“After making improvements to the Shuttered Venue Operators Grant program, the SBA delivered money quickly, efficiently and fairly …,” SBA Administrator Isabel Casillas Guzman said in a statement via email. “When I began my tenure at the SBA, this first-of-its-kind SVOG program was not where I wanted it to be. I’m proud that, thanks to the hard work and dedication of our talented team, we have turned the ship around.” 

Overwhelming

For some, the ship had sailed before the program was up and running. Smaller local organizations Crosscut spoke with, such as Red Eagle Soaring, a theater company serving at-risk Native youth, said they didn’t apply for venue grants because they thought operating their own venue was a requirement. The SBA clarified this six days after sending out its first ‘‘preliminary application checklist.”’ 

“A lot of organizations had already ruled themselves out before any of the evolvement for that program came about,” said Kathy Hsieh, the racial equity in grant-making strategist at Seattle’s Office of Arts & Culture, who is also co-executive producer at SIS Productions, an all-Asian American, volunteer-run theater company. 

That’s an equity issue, Hsieh said. Usually, it’s smaller nonprofits and organizations run by people of color that, because of years of structural underfunding and other barriers, don’t own or operate their own space. Many of these organizations are volunteer-run, she added. They may not have the funding, know-how, staff capacity or time to disentangle the complicated web of federal funding or stay up to date on the intricacies of changing guidance. 

“It just felt overwhelming to a lot of organizations,” Hsieh said. 

Simon Javan Okelo of One Vibe Africa, which organizes African cultural events and festivals in the Seattle area, emphasized outsourcing grant-writing is expensive and there’s no guarantee it will pay off. 

“I have to pay $2,000 to a grant writer, [just] to be turned down,” Okelo said, explaining why he didn’t apply for a venue grant, considering it a financial risk. 

Northwest Folklife co-directors Reese Tanimura and Benjamin Hunter stand on a grassy hill with the partial downtown Seattle skyline and Space Needle behind them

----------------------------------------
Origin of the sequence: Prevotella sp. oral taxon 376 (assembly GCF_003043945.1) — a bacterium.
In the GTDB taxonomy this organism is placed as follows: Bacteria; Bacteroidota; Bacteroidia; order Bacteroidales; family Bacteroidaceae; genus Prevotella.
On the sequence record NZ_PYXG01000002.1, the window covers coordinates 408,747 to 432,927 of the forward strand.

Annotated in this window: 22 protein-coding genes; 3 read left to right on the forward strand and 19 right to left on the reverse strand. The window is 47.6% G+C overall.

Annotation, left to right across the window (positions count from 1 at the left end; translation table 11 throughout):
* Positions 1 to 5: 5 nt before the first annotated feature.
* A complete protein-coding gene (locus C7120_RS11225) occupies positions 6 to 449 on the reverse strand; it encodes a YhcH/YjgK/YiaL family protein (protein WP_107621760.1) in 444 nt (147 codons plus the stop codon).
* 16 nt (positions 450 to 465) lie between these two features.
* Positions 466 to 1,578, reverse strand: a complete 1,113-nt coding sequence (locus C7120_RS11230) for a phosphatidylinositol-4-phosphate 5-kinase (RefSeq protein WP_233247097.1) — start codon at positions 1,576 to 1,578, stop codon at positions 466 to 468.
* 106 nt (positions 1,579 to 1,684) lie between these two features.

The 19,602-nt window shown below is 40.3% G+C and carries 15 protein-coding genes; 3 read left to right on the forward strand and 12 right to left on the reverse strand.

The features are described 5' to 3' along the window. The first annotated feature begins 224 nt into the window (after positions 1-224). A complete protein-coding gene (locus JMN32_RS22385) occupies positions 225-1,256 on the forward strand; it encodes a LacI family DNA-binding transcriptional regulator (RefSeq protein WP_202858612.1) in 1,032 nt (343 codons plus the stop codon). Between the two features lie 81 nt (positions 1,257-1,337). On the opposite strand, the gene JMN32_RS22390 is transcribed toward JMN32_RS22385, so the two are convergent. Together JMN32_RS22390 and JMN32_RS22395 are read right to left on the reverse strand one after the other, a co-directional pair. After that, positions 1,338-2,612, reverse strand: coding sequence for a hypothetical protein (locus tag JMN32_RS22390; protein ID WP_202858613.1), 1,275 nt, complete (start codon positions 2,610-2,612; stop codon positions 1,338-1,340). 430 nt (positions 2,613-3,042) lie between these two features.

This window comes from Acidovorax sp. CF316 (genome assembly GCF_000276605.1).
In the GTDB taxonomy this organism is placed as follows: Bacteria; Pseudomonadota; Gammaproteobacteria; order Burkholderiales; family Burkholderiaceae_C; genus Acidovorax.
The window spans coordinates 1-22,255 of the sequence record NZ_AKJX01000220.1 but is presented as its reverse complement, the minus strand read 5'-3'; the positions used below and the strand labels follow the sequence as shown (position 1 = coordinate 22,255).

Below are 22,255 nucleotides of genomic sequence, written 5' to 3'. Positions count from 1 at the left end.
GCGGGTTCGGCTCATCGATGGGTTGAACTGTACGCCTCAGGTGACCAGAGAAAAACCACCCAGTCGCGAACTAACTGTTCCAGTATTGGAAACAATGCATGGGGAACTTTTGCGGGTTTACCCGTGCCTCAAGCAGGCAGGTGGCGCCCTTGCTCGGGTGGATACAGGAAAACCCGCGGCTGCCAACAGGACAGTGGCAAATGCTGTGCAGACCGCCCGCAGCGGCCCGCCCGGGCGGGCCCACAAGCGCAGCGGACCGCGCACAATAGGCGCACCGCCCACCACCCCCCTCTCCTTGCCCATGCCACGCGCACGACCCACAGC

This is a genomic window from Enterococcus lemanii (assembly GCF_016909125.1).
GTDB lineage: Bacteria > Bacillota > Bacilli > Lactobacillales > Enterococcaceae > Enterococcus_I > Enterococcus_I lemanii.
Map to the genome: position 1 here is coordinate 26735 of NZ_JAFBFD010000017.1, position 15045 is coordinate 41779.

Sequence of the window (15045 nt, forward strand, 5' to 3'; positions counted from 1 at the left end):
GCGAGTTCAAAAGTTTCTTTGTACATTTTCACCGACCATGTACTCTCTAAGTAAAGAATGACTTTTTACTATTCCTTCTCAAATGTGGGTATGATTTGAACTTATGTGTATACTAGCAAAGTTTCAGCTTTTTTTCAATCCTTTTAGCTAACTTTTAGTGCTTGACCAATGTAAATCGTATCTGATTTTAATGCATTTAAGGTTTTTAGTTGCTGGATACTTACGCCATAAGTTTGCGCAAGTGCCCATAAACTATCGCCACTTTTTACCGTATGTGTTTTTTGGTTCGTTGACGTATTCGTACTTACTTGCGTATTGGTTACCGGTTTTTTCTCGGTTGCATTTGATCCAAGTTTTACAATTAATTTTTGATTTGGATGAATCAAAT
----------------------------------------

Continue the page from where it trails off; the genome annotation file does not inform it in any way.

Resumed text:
Northwest Folklife co-directors Reese Tanimura and Benjamin Hunter are seen at Seattle Center, March 4, 2022. “It was a very hard and uneven system to navigate,” said Tanimura, describing how the system was not set up to work with nonprofits who had an accessible ticketing structure or functioned by donation potentially. “For some,  the true scale of their losses were not recognized in their award amounts,” Tanimura said. (Genna Martin/Crosscut)

Northwest Folklife co-directors Reese Tanimura and Benjamin Hunter are seen at Seattle Center, March 4, 2022. “It was a very hard and uneven system to navigate,” said Tanimura, describing how the system was not set up to work with nonprofits who had an accessible ticketing structure or functioned by donation potentially. “For some,  the true scale of their losses were not recognized in their award amounts,” Tanimura said. (Genna Martin/Crosscut)

Northwest Folklife, Seattle’s beloved 50-year-old multicultural summer arts festival, was “lucky” to be able to fall back on a dedicated staffer to navigate these challenging systems, said Reese Tanimura, the festival’s managing director. While the organization received $771,576 in venue grant money, the original award was way below what the nonprofit qualified for, Tanimura said. 

The organization spent countless hours crafting an appeal to explain that Folklife doesn’t sell tickets but runs on suggested donations to ensure the festival is accessible to everyone and that donations should be considered — and counted as — ticket revenue.